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September 11, 1909


Author Affiliations

Professor of Otology and Laryngology, University of Copenhagen COPENHAGEN, DENMARK

JAMA. 1909;LIII(11):827-829. doi:10.1001/jama.1909.92550110001001

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Until recent years, the early diagnosis of otogenic meningitis was of little practical significance, except inasmuch as it enabled the physician to prepare the friends of the patient for the fatal termination of a disease, which in its suddenness often comes as a lightning from a clear sky. But since surgical treatment has been employed in this disease, and not without success, the importance of an early diagnosis has increased appreciably inasmuch as it may indicate an operation to prevent this fatal result.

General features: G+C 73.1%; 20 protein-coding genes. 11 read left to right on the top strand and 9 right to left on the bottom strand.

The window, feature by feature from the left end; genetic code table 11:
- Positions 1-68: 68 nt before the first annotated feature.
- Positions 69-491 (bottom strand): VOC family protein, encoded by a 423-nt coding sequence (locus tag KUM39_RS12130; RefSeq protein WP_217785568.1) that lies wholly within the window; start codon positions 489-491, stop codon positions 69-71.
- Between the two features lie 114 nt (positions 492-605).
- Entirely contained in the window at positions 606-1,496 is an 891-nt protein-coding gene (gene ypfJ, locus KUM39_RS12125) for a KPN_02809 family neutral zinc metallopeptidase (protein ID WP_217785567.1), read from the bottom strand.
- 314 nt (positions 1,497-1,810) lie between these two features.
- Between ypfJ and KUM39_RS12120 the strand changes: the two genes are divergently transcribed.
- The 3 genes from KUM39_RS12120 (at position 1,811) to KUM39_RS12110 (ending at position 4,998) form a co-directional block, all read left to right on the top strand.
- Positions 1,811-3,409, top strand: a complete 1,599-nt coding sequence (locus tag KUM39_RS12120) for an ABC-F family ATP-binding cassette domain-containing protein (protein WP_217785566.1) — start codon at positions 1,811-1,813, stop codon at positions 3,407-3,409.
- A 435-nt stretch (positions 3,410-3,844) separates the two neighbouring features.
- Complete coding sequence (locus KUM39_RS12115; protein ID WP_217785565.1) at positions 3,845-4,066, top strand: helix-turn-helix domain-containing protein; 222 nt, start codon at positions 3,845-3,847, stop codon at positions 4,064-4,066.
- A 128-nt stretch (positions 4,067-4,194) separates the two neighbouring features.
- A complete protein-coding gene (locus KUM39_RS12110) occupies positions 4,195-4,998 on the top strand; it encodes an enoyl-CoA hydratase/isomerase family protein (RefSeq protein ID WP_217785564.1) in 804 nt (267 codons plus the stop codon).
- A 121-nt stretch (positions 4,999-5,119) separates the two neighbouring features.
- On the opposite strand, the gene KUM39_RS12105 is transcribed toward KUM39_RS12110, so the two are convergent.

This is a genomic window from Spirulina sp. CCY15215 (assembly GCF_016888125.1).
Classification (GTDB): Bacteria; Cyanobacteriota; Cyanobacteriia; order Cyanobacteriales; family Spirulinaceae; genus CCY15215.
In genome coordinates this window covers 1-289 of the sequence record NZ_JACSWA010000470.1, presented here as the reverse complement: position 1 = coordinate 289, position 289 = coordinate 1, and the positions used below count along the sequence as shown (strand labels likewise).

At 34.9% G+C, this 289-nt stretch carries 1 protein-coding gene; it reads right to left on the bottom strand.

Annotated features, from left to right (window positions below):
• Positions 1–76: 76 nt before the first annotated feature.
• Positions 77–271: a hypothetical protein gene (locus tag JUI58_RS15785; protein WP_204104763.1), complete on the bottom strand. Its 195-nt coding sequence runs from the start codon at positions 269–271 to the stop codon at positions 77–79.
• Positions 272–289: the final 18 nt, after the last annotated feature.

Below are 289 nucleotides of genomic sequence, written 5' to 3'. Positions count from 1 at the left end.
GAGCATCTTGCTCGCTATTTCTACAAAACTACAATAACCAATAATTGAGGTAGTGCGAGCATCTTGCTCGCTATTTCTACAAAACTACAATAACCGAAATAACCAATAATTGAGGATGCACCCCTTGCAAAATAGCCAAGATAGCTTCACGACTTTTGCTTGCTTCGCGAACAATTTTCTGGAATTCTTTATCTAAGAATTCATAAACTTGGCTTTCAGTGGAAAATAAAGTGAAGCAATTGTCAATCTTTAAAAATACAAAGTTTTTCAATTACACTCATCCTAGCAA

Before entering on the diagnosis of otogenic meningitis, a few facts as to the etiology may be mentioned.

Meningitis, which is according to all statistics the most frequent intracranial complication in suppurative otitis media, appears very rarely in infants under a year. It is not rare after the fortieth year, but older children and young people are those most frequently attacked.

It is generally assumed that otogenic meningitis is, in

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